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Friday, April 05, 2013

Arabs encouraged by letter from 100 liberal Jews to pressure Bibi

On Wednesday, a group of 100 self-proclaimed Jewish leaders wrote a letter to Israeli prime minister Binyamin Netanyahu asking that he give concessions to the PA - in order to get Abbas back to the negotiating table:

Dear Prime Minister Netanyahu:

As Americans deeply committed to Israel’s security, we were heartened by President Obama’s recent historic visit and his unequivocal assertion that “so long as there is a United States of America, Ah-tem lo le-vad.” We also are encouraged by the rapprochement with Turkey, which was achieved in great measure due to your leadership.

We believe that this is a compelling moment for you and your new government to respond to President Obama’s call for peace by taking concrete confidence building steps designed to demonstrate Israel’s commitment to a ‘two-states for two peoples’ solution to the Israeli-Palestinian conflict. We urge you, in particular, to work closely with Secretary of State John Kerry to devise pragmatic initiatives, consistent with Israel’s security needs, which would represent Israel’s readiness to make painful territorial sacrifices for the sake of peace.

Your leadership would challenge Palestinian leaders to take similarly constructive steps, including, most importantly, a prompt return to the negotiating table.

We join with President Obama in expressing our steadfast support for your efforts to ensure Israel’s future as the secure and democratic nation state of the Jewish people.
I would love to know when Israeli concessions have ever prompted the slightest bit of reciprocal goodwill from the PA. Ever.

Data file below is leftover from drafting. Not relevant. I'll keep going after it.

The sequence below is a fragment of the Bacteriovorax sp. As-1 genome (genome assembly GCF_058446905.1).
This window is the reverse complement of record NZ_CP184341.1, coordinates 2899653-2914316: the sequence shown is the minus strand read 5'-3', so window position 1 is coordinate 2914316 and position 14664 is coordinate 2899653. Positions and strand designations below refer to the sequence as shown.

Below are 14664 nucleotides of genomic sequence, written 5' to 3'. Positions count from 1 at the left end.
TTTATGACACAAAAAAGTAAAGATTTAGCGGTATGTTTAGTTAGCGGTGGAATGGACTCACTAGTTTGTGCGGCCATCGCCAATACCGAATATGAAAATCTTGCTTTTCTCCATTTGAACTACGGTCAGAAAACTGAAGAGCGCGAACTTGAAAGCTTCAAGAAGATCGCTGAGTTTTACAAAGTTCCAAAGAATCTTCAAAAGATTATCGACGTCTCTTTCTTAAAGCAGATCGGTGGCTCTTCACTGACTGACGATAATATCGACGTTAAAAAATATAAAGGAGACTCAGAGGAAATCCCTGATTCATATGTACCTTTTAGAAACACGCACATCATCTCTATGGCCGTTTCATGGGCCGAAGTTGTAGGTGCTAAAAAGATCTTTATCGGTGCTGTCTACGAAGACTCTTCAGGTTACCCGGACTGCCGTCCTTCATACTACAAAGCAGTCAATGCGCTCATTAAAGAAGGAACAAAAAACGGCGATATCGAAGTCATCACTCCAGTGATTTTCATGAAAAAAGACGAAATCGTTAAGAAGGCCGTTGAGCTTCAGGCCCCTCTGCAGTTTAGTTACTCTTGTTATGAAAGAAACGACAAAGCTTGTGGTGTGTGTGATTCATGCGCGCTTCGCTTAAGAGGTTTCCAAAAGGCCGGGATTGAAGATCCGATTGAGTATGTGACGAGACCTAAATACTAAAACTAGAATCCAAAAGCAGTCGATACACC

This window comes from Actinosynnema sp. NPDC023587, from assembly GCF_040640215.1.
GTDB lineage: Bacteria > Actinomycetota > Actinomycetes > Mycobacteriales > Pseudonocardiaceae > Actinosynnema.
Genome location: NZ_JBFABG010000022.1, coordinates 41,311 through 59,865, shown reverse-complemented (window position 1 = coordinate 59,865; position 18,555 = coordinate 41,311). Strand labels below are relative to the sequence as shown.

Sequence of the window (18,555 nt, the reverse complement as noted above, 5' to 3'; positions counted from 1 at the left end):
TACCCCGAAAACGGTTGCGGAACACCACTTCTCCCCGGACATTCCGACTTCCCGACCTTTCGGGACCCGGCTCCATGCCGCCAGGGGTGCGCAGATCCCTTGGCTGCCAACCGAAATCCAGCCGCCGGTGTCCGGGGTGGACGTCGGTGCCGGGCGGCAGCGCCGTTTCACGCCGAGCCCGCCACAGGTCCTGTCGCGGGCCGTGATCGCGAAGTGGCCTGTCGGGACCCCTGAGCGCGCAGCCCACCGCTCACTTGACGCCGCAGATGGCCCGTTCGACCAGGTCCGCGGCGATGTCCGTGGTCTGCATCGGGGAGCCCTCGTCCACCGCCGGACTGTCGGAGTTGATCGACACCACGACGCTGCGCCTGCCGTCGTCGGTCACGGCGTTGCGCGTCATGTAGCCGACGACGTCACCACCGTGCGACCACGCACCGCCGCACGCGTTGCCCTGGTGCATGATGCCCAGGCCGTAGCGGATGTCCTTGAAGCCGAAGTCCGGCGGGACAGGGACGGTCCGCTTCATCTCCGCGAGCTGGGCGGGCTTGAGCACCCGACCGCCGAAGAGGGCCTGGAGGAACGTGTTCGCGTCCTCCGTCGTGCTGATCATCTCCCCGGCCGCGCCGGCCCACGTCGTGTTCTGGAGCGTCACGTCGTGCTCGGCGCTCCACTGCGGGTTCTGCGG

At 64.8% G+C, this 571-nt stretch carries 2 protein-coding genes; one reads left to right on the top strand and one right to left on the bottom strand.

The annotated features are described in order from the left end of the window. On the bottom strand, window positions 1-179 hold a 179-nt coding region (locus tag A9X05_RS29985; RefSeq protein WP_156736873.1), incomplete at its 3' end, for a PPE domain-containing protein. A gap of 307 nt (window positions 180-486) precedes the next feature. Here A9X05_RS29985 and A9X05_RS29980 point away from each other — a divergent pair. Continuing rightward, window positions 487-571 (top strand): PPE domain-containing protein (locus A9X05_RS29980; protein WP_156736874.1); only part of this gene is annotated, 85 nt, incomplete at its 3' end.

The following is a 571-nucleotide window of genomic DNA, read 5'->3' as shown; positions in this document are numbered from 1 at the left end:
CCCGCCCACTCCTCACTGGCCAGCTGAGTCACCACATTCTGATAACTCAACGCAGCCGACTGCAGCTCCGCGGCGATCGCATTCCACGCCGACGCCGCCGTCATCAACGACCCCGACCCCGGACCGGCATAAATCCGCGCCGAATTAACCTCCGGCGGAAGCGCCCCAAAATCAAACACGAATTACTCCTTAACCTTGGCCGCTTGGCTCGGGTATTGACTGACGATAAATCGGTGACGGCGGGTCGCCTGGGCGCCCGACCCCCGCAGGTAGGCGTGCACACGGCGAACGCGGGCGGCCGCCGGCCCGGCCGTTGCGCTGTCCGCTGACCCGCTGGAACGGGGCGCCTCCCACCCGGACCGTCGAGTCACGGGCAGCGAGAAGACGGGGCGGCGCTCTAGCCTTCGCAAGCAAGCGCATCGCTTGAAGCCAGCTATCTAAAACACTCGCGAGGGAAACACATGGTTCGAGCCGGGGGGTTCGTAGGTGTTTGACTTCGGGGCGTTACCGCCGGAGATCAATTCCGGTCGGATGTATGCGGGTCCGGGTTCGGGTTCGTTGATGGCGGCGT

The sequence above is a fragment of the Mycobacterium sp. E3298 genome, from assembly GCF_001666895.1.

On the contrary, PalArab leaders consistently resulted in a hardening of positions. any Israeli concessions are regarded as a sign of weakness, or, even worse, a sign that Israel doesn't believe in its own positions.

Here again, the Arab media is trumpeting this letter as an indication that Israel's support is eroding. It is a headline in Al Quds, Asharq al-Awsat, El Nashra, Al Ahram and elsewhere.

None of them are suggesting that Abbas respond positively.

Meanwhile, another group of American Jews - those who represent the thinking wing of American Jewry - wrote their own letter to Netanyahu, one that actually makes sense:
Dear Prime Minister Netanyahu:

We know you don’t need our advice on how to handle the peace process – but given the decision by a group of self-described American Jewish leaders to call for you to make “painful territorial sacrifices,” we felt it appropriate to convey our own thoughts on the matter.

Be assured that they don’t speak for us or for a majority of Americans. We not only question the wisdom of their advice, we question their standing to issue such an admonition to a democratically-elected prime minister whose job is not to assuage the political longings of 100 American Jews, but to represent – and ensure the security of – the Israeli people.

Indeed, it’s puzzling to us why a small group of American Jews believes it appropriate to demand “painful territorial sacrifices” of Israelis, when those issuing the demand will not experience the pain, or be compelled to sacrifice anything, should their advice prove foolish – as it has so many times in the past. We affirm the words of Israel’s ambassador to the United States, Michael Oren, who recently asked an American Jewish audience to “respect the decisions made by the world’s most resilient democracy.”

The “American Jewish leaders” who deign to advise you today are largely the same leaders who rarely, if ever, demand “painful sacrifices” of Palestinian leaders – or even demand that they come to the negotiating table, which they have refused to do in any meaningful way since 2008. From the safety of America, in the past they have recommended trusting Yasser Arafat, dividing Jerusalem, surrendering the Golan Heights to Syria, and withdrawing from territory that today is controlled by Iranian-backed terrorist groups.

Before rushing to issue new recommendations, we suggest that these oracles of bad advice might pause to reflect on the wisdom of the recommendations they’ve already made.

We, too, have strong opinions on the peace process – but one thing we never presume to do is instruct our friends in Israel on the level of danger to which they should expose themselves.

We trust, of course, that you are under no misapprehensions about any of this. But we felt it important that you heard from a mainstream voice in addition to the predictable calls from a certain cast of American activists for more Israeli concessions.